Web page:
[expand title=”Show list of materials”] This work was completed over quite a few weeks so apologies for the widely varied supplier list but hopefully it helps people who are trying to find out what all the little bits are [table id=7 /][/expand]
The water tank
The fresh tank was the first thing I put in the van and everything else was build around it, in a make it up as I go along kind of fashion. I used a common Fiamma 70 Litre fresh water tank (for on-board use) from… you guessed it, Amazon (the cheapest I found online was £58 here but most big caravan shops stock them – Magnum and O’leary).
The water system started with a 70L Fiamma fresh tank. I decided to mount this in (probably) an unconventional way, standing on end.
The tank provides several points for the 20mm water outlet. I decided to go for a third of the way up. I could have done it right at the bottom but I got a little worried that the full tank would siphon off in the case of a leak.
I pulled away some of the cladding and added some strengthening lengths of wood to fix the 4 mounting bolts to.
This whole tank will be concealed under the sink/hob unit and the outlet elbow will go straight to the water pump via 12mm semi-rigid hose
The tank will be filled using the filler cap on the back of the kitchen unit and easily accessed via the side door. The hose is 40mm food grade ‘filler hose’ which fits the filler cap neck nicely but needs a good tie wrap or two for a good fit on the water tank inlet.
This is stood looking into the van with the side door open to expose the water filler. I prefer to have this inside the van instead of mounted on the outside of the van body
The sink and drain
The sink/hob unit is from a donor caravan. Matt built a custom frame for it to sit on while I did the cupboard doors. I covered this in the making the kitchen cupboards post.
The hole was too small for the sink drain I had so I opened it up a bit with a cloth wrapped hacksaw blade.
Fits nice and flush. I even remembered to put a bead of silicone round the under side of the lip to ensure not leaks
I connected the red and blue 12mm semi rigid hose to the taps at this point. The tap is a normal domestic mixer tap which meant the hoses just needed a couple of jubilee clips to get a good seal.
I restricted the flow for hot water to minimum but its still more than enough!
The drain comes straight down from the sink and down through the floor
Straight through the floor where it will then combine with the shower waste via a Y-connector and through a waste trap before entering the grey waste tank
I sealed all around the pipe with sikaflex 512 and also made a mess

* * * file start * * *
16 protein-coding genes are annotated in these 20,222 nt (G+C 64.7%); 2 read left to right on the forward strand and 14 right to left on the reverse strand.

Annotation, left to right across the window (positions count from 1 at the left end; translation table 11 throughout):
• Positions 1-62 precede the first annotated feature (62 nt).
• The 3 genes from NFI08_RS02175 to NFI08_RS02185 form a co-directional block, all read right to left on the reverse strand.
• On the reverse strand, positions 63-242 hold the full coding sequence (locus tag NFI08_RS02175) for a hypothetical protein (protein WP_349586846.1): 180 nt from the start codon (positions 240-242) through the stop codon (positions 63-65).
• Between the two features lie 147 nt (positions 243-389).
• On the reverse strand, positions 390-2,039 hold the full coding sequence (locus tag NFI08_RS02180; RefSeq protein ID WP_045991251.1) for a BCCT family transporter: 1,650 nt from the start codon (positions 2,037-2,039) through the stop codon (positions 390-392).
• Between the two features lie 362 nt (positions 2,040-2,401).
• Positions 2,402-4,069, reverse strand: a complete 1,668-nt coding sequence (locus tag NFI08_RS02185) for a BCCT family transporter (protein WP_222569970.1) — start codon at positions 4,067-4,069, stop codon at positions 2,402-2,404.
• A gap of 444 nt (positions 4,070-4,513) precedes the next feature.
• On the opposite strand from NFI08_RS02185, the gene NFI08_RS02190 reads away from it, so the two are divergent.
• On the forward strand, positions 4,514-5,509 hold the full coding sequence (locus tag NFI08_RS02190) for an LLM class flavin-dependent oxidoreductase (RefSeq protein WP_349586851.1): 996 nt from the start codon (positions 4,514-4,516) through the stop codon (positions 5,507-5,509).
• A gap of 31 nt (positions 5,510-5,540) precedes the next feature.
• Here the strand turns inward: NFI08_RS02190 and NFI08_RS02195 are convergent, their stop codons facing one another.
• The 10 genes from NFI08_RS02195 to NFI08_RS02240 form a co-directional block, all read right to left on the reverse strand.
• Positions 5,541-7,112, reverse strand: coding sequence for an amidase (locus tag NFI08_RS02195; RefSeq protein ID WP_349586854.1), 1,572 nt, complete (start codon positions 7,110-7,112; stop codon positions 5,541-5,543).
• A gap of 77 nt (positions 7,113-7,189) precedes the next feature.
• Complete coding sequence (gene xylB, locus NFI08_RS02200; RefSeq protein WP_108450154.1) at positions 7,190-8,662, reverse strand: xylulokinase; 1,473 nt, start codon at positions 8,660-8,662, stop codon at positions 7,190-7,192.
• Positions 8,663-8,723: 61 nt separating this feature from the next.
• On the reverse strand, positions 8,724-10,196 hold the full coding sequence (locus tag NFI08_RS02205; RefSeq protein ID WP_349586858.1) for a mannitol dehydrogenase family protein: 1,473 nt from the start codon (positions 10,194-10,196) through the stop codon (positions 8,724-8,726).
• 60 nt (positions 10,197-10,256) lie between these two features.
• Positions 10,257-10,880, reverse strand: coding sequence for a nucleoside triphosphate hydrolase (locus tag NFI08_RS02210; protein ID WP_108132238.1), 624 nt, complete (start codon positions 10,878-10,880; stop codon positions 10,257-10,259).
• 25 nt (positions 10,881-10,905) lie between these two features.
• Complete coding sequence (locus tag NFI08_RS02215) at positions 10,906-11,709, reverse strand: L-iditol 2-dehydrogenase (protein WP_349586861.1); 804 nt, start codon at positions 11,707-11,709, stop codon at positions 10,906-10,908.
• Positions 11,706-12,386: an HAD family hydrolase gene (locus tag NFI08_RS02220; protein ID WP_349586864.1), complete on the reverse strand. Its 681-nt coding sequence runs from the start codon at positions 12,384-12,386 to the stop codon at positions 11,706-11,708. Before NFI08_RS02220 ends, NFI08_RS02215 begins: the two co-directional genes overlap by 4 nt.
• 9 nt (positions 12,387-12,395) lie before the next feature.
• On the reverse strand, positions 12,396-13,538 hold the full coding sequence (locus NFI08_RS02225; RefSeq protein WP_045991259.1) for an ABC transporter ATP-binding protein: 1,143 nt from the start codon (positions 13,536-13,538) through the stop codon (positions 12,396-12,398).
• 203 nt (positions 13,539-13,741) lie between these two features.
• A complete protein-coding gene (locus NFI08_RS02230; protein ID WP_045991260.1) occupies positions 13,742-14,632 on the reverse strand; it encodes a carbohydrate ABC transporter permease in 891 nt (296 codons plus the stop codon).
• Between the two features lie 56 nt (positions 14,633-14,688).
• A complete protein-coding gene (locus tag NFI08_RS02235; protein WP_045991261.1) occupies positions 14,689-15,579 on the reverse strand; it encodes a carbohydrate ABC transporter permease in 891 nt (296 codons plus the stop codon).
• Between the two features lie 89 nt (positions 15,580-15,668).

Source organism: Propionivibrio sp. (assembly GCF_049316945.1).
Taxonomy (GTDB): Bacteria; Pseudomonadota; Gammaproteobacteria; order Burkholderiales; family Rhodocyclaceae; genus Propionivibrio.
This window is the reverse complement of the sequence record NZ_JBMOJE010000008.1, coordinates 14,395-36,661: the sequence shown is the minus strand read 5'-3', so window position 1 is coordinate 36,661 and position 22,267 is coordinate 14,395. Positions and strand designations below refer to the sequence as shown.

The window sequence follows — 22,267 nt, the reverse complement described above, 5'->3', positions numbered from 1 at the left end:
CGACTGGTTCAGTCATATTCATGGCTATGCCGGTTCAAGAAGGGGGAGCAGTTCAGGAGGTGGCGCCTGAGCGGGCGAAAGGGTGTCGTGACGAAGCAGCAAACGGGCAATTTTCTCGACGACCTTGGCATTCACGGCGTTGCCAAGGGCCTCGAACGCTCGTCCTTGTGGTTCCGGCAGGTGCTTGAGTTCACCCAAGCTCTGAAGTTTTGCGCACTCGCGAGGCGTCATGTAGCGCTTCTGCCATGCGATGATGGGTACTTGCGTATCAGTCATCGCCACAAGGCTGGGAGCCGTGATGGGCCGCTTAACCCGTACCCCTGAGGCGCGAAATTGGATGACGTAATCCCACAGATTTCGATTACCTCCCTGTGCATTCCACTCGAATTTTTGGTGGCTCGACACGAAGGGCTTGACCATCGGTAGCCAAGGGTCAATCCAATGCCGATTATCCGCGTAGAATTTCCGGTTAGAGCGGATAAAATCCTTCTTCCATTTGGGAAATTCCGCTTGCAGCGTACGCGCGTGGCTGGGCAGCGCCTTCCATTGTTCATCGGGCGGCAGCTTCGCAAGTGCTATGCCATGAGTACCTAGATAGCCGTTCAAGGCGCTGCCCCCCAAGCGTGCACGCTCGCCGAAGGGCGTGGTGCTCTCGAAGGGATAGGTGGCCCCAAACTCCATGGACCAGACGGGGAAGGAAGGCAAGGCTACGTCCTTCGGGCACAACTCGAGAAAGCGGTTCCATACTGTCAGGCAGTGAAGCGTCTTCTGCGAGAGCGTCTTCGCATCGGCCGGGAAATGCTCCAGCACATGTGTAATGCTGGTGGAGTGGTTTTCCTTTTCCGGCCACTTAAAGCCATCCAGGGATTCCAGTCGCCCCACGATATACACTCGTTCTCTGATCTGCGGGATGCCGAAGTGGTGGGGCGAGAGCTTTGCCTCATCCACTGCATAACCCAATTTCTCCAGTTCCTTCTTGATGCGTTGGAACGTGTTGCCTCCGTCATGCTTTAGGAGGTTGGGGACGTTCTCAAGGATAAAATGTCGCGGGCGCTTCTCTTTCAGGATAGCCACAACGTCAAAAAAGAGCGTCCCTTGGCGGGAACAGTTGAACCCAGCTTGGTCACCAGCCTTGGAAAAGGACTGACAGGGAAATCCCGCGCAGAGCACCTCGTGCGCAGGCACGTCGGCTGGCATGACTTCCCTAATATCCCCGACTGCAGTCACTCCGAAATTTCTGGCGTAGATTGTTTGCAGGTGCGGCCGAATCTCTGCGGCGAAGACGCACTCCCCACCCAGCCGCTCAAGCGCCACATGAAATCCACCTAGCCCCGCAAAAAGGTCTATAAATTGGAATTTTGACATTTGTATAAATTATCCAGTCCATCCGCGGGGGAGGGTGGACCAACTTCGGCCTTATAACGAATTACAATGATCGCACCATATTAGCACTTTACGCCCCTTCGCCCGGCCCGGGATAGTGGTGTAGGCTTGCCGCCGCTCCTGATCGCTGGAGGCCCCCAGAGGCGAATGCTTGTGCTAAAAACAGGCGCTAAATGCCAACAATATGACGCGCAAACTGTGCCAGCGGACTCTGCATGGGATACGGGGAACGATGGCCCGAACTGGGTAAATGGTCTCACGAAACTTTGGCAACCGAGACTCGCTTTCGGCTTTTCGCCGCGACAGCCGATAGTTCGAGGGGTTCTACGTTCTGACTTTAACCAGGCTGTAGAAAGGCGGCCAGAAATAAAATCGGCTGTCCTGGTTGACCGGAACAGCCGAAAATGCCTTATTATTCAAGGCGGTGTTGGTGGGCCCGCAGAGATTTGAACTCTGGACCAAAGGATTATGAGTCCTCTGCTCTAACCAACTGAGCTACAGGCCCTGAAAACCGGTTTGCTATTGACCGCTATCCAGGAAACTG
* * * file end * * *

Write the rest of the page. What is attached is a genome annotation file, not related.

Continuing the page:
Grey waste tank
This tank will be used to collect drain water from the sink and shower. It’s not really essential but will be useful when parked up in cities or anywhere I’d like to remain a little inconspicuous. The tank will have to be custom made and will have an inlet (to fit 28.5mm waste pipe) and outlet consisting of a tap mounted directly on the underside of the tank for emptying. Most of the time though, I’ll probably just keep the drain tap open so the water runs through onto the floor and just close it when It is needed.
I decided 20L would be more than enough capacity to collect drain water since I’ll only be using small amounts of water at a time. I contacted Barratt tanks and emailed him over a sketch with my dimensions and rough location for inlet and outlet. He was the cheapest and most helpful person I found (I found him after a recommendation on the SMBCC forum)
Here is a sketch of my tank. I sent this to Shaun at Barratt tanks.
grey waste tank and connections
Y-connector goes straight into the trap and then into the tank via waste pipe
I’ll be using a 30psi Shurflo trail king 7. It seems like a great bit of kit – solid, heavy and sounds like it really knows what it’s doing. I did have some trouble with the noise at first but I solved it by hanging the pump rather than fixing it which I explain here – mounting the shurflo water pump. I fed the pump into an accumulator (Fiamma A20 from O’leary motorhomes) after some unsatisfactory bench (pulsating) tests with no accumulator. The difference is night and day and for £20 its an obvious choice to get the water running nicely.
The pump is central to the proper functioning of the water system so I made sure It was a decent one. It is designed to be serviceable and spare parts readily available
Since these pumps rely on pressure in the system to automatically turn off, they have a tendency to oscillate when the tap is not fully open. A ‘buffer’ is needed to dampen the system and to reduce and oscillatory behaviour – they call it an accumulator. In my opinion, these pumps should always be used with an accumulator and should also lengthen the life of the pumps micro-switch and diaphragm.
I decided to name this the ‘utility cupboard’. In here is the water heater, water accumulator, water pump, 12V terminals and fridge.
Hopefully this give you an idea of how you get install a running water system into your campervan conversion. Please leave any questions or comments below…